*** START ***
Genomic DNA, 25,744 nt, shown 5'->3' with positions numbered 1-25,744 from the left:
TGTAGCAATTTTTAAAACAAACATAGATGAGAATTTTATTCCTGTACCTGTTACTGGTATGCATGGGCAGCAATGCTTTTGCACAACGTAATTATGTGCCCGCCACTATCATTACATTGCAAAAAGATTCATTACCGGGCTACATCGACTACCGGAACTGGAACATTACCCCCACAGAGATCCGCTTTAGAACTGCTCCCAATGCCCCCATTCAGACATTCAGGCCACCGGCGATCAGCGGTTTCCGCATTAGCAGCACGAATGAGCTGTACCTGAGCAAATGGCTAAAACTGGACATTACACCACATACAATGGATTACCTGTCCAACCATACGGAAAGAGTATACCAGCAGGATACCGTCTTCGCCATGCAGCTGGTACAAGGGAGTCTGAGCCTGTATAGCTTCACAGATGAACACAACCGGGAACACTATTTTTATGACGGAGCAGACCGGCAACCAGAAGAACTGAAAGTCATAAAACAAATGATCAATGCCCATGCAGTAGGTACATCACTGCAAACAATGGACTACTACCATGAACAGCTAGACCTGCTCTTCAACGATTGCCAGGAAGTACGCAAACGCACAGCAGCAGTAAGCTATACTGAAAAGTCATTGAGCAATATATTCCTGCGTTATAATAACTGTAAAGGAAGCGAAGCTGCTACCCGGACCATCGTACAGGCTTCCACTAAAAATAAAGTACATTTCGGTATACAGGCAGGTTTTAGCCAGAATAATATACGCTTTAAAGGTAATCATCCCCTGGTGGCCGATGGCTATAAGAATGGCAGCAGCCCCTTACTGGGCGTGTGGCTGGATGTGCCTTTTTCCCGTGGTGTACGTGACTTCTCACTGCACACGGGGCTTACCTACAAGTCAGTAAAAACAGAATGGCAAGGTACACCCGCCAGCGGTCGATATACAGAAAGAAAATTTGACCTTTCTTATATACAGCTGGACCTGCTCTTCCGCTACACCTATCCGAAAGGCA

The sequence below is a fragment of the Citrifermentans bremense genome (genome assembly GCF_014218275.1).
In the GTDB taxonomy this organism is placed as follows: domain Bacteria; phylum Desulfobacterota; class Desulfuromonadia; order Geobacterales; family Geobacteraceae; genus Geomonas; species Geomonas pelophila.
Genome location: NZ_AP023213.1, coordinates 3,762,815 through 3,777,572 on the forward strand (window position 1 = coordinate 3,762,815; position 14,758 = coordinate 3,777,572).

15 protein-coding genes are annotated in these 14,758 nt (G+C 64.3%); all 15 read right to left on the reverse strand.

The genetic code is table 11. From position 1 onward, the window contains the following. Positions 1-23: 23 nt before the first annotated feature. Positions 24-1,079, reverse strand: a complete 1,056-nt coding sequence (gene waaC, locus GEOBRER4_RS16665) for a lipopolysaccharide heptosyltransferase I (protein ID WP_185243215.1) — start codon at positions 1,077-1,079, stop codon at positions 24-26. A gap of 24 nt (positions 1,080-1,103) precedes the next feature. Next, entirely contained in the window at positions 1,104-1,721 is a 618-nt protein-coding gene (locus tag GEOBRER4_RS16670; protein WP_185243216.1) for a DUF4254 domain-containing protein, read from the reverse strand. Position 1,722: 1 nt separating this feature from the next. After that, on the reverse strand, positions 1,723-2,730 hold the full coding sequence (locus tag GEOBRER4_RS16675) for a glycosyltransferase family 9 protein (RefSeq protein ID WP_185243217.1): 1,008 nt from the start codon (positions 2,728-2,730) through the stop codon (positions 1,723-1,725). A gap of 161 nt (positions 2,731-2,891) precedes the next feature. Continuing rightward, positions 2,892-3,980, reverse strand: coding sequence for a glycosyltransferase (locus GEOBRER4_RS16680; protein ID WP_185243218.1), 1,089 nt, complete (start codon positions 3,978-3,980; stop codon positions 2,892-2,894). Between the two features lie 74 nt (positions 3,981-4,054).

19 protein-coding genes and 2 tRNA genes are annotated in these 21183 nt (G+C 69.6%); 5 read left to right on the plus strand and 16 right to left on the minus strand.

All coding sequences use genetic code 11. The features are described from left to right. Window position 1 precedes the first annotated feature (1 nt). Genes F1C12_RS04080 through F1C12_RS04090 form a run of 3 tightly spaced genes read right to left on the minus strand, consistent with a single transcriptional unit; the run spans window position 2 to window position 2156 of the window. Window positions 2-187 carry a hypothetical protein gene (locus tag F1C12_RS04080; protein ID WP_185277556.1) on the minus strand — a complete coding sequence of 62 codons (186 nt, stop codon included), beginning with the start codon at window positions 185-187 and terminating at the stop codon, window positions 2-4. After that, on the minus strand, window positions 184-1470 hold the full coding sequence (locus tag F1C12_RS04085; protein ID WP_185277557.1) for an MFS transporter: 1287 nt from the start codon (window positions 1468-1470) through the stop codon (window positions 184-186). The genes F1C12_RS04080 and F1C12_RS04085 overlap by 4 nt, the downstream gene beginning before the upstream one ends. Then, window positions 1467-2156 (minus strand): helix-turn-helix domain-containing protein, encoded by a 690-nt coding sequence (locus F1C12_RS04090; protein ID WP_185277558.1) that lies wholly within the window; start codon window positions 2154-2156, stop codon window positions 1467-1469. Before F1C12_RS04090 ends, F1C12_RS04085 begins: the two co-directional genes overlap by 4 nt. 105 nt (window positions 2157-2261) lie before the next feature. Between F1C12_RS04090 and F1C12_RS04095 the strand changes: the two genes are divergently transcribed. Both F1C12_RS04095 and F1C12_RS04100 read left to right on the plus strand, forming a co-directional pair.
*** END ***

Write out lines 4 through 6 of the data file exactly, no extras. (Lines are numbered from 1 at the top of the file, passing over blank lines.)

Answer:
In the GTDB taxonomy this organism is placed as follows: domain Bacteria; phylum Desulfobacterota; class Desulfuromonadia; order Geobacterales; family Geobacteraceae; genus Geomonas; species Geomonas pelophila.
Genome location: NZ_AP023213.1, coordinates 3,762,815 through 3,777,572 on the forward strand (window position 1 = coordinate 3,762,815; position 14,758 = coordinate 3,777,572).

15 protein-coding genes are annotated in these 14,758 nt (G+C 64.3%); all 15 read right to left on the reverse strand.